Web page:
Slavery served Northern business owners’ interests, which was uncomfortably juxtaposed with New York City’s vibrant abolitionist scene. For instance, New York abolitionists and businessmen Arthur and Lewis Tappan tried to persuade their fellow wealthy merchants that slavery was sinful. But the vast majority of New York businessmen were so enmeshed with Southern enslavers they not only ignored antislavery pleas but actively sought to break up antislavery activity in the city. As Southern editor J.D.B. De Bow observed in 1860, New York City was “almost as dependent upon Southern slavery as Charleston.”

In December 1860 when South Carolina seceded — a state whose enslavers had particularly strong ties to New York City — New York’s business elite made a final push to avoid war that included threatening to withdraw financial support from the federal government and proposing that New York City avoid war altogether by seceding as a “free city of itself,” a phrase that came from New York’s original charter. New York Mayor Fernando Wood, a staunchly pro-Southern Democrat, presented the argument for secession to the Common Council in January 1861: “When disunion has become a fixed and certain fact, why may not New York disrupt the bands which bind her to a venal and corrupt master [the Union]” which, he reasoned, has “plundered her revenues” and “attempted to ruin her commerce?”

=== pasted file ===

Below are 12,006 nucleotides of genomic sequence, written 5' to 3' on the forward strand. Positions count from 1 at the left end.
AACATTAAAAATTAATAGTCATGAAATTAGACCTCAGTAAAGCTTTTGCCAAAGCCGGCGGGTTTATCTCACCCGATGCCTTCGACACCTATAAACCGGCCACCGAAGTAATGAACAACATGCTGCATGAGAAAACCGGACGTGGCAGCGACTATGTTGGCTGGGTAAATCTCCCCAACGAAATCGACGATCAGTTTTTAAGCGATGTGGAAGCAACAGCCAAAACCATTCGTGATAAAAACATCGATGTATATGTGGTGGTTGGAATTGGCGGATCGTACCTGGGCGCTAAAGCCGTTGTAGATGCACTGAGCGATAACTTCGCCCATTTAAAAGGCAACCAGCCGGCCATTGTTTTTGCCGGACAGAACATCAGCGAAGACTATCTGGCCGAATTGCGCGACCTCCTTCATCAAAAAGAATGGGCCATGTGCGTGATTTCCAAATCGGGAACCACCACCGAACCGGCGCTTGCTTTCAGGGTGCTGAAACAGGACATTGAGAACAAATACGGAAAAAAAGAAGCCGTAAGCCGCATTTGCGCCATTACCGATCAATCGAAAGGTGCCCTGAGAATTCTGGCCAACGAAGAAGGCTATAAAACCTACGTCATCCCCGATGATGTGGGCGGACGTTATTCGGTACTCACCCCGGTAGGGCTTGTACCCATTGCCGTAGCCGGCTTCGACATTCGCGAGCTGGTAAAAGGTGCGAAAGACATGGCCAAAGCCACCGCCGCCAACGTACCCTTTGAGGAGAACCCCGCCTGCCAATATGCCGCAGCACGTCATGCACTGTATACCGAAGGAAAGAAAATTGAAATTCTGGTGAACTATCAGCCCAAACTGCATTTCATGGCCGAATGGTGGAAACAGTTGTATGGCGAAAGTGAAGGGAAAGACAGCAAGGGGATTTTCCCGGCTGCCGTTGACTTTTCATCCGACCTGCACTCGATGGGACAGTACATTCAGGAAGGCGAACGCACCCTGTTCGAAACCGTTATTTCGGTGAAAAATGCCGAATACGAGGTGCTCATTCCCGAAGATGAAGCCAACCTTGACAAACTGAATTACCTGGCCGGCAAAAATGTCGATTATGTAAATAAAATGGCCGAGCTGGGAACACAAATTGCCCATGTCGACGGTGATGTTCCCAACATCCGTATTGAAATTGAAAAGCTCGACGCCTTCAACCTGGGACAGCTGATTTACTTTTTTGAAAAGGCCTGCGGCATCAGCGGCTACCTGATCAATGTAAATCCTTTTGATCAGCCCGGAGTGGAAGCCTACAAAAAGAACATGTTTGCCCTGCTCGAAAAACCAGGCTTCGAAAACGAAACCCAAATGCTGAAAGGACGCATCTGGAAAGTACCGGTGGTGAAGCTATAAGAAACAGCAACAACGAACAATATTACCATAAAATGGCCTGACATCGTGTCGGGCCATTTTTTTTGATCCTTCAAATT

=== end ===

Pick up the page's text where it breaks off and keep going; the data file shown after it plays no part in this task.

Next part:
If Wood’s vision had become a reality, the consequences for the Union would have been dire. Before the days of income taxes, the federal government depended on tariffs on imported goods for its revenue. Since more than two-thirds of the total value of imports passed through New York, secession probably would have emptied Washington’s coffers. The Union would have been scrambling for money. And that’s not even to mention the loss of a highly strategic port.